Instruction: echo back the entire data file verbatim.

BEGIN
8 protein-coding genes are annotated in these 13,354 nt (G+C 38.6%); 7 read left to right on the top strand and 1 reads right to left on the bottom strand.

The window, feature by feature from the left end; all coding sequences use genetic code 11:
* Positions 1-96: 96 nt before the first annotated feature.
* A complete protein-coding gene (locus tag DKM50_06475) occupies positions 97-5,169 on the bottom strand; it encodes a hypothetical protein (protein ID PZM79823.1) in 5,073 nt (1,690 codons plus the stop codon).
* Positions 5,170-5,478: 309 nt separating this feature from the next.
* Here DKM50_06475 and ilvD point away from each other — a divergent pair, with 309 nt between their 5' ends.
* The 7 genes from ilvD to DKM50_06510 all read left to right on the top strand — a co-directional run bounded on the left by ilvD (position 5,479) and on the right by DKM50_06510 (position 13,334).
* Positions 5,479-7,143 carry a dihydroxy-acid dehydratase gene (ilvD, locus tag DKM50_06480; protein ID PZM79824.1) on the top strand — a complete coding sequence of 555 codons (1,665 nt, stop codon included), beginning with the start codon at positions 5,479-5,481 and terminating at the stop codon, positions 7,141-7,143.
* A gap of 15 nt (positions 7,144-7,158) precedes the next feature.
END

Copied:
8 protein-coding genes are annotated in these 13,354 nt (G+C 38.6%); 7 read left to right on the top strand and 1 reads right to left on the bottom strand.

The window, feature by feature from the left end; all coding sequences use genetic code 11:
* Positions 1-96: 96 nt before the first annotated feature.
* A complete protein-coding gene (locus tag DKM50_06475) occupies positions 97-5,169 on the bottom strand; it encodes a hypothetical protein (protein ID PZM79823.1) in 5,073 nt (1,690 codons plus the stop codon).
* Positions 5,170-5,478: 309 nt separating this feature from the next.
* Here DKM50_06475 and ilvD point away from each other — a divergent pair, with 309 nt between their 5' ends.
* The 7 genes from ilvD to DKM50_06510 all read left to right on the top strand — a co-directional run bounded on the left by ilvD (position 5,479) and on the right by DKM50_06510 (position 13,334).
* Positions 5,479-7,143 carry a dihydroxy-acid dehydratase gene (ilvD, locus tag DKM50_06480; protein ID PZM79824.1) on the top strand — a complete coding sequence of 555 codons (1,665 nt, stop codon included), beginning with the start codon at positions 5,479-5,481 and terminating at the stop codon, positions 7,141-7,143.
* A gap of 15 nt (positions 7,144-7,158) precedes the next feature.